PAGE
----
• Stimulate many organs. Laughter enhances your intake of oxygen-rich air, stimulates your heart, lungs and muscles, and increases the endorphins that are released by your brain.
  • Activate and relieve your stress response. A rollicking laugh fires up and then cools down your stress response, and it can increase and then decrease your heart rate and blood pressure. The result? A good, relaxed feeling.
  • Soothe tension. Laughter can also stimulate circulation and aid muscle relaxation, both of which can help reduce some of the physical symptoms of stress.

Not only do those short-term benefits of laughter make tough times better (and every time in between), longer-term effects may:

  • Improve your immune system. Negative thoughts manifest into chemical reactions that can affect your body by bringing more stress into your system and decreasing your immunity. By contrast, positive thoughts can actually release neuropeptides that help fight stress and potentially more-serious illnesses.
  • Relieve pain. Laughter may ease pain by causing the body to produce its own natural painkillers.
  • Increase personal satisfaction. Laughter can also make it easier to cope with difficult situations. It also helps you connect with other people.
  • Improve your mood. Many people experience depression, sometimes due to chronic illnesses. Laughter can help lessen your depression and anxiety and may make you feel happier.


All good things in moderation, from purchasing gifts to that fancy egg nog, help maintain a balance between the varying aspects of the holiday day-today. Too much of anything, whether food, drink, or watching that 49th Law & Order, can feel good at the time. But overconsumption can speak to a few things which these other steps can help with.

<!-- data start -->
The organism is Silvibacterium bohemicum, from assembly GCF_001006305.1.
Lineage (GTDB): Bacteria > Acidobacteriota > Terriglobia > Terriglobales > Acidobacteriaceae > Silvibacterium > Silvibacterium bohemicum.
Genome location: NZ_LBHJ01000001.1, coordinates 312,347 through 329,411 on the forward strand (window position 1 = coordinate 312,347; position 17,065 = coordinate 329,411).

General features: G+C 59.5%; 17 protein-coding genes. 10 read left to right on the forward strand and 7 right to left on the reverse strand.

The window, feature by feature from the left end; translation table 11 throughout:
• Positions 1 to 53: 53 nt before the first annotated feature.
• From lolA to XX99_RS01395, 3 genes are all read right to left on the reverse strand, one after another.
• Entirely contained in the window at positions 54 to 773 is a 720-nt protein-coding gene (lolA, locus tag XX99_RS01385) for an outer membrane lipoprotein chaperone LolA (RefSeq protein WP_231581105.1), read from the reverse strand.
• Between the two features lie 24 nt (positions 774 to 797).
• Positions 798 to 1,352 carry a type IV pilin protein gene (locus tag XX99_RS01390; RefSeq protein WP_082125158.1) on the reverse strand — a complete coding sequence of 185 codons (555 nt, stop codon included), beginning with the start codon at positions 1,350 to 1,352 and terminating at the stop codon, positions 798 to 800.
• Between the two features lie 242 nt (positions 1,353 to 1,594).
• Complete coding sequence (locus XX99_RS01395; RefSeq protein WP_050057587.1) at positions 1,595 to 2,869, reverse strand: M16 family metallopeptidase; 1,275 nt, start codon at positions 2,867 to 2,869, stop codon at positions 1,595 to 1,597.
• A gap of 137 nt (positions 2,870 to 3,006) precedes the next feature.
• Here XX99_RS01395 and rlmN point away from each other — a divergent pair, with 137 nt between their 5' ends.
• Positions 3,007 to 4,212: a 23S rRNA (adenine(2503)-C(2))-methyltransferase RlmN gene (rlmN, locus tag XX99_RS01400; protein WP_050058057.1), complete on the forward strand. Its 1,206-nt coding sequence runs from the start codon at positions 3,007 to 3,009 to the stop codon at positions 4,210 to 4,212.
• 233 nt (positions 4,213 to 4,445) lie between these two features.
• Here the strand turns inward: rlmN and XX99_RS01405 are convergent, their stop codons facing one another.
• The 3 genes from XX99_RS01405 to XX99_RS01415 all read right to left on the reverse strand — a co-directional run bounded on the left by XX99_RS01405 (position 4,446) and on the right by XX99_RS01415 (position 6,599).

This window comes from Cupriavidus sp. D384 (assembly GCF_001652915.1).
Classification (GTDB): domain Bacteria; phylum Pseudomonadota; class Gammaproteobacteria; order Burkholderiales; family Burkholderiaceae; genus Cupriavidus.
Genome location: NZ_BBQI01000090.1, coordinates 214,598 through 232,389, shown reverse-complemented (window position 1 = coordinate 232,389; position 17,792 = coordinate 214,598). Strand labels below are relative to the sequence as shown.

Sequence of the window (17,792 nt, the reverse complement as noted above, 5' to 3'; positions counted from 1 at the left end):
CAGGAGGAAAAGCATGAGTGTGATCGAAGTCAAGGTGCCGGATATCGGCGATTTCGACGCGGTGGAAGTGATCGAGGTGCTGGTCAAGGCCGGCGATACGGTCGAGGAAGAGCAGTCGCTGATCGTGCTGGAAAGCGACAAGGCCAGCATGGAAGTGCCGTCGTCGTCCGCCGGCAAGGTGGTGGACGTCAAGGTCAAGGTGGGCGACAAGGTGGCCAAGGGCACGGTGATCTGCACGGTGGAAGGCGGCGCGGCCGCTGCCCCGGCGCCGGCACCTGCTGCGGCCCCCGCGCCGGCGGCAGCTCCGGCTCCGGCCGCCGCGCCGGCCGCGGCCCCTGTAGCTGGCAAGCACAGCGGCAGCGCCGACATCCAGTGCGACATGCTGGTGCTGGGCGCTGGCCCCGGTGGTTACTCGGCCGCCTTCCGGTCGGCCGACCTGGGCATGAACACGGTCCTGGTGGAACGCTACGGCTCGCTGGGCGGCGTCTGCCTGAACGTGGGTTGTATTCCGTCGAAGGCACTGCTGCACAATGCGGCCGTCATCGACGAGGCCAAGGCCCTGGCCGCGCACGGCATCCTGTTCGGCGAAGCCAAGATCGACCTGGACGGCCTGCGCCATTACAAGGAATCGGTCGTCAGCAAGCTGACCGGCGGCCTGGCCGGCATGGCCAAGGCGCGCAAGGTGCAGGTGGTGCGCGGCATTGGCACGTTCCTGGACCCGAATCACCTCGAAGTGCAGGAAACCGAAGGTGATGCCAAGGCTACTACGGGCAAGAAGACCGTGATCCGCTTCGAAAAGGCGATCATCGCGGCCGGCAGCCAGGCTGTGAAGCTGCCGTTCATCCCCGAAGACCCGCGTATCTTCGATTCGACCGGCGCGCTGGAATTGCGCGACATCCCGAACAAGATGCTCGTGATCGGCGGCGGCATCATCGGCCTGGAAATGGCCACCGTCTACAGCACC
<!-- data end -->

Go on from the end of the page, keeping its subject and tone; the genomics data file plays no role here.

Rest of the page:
The pressure we put on ourselves and methods of overconsumption we turn to release temporary impulses of satisfaction that we may have difficulty with after the fact. For instance, putting purchases on credit cards for a long list of recipients feels thoughtful yet ultimately the bill will come around — make something for someone instead. Eating that whole pie may be a personal point of pride, but sharing a slice with your family or socially-distant friends helps everyone enjoy it. And in the case of that fancy egg nog, set limits for yourself.

Add walks into your routine, be sure to stretch, practice hygiene and vary your behaviors. Get some sunshine on your face for five minutes when you can. Again, all in moderation. It’s a busy and hectic time, but it’s never too busy or hectic to look after yourself and vary the many behavioral choices that we have at our disposal every day.


Possibly the most important step to seasonal sanity is getting good rest. The pressures of being a good parent or partner sometimes take over and we leave our own needs out of the equation. And nothing is better for every cell in your body than a good night’s sleep, a moment of focused breathing, or even 2 minutes for a glass of water.

The holiday season offers a moment for us to remember that we are all in this together, and if we take better care of ourselves we take better care of our worlds, both inner and outer. Throughout the end of 2020 — and into 2021 — remember that you are just another human on this planet with everything to offer, especially to yourself. Hydration, adequate sleep, breathing, laughter, gratitude, and focus on being gentle with yourself will not only help you “get through” the holidays, but provide awareness of these needs every other day of the year.

If you need help at any time, please reach out to loved ones for support. And if you need us at Integrity Counseling, we are always here for you at (919) 379-5788.

Happy (and healthy) Holidays!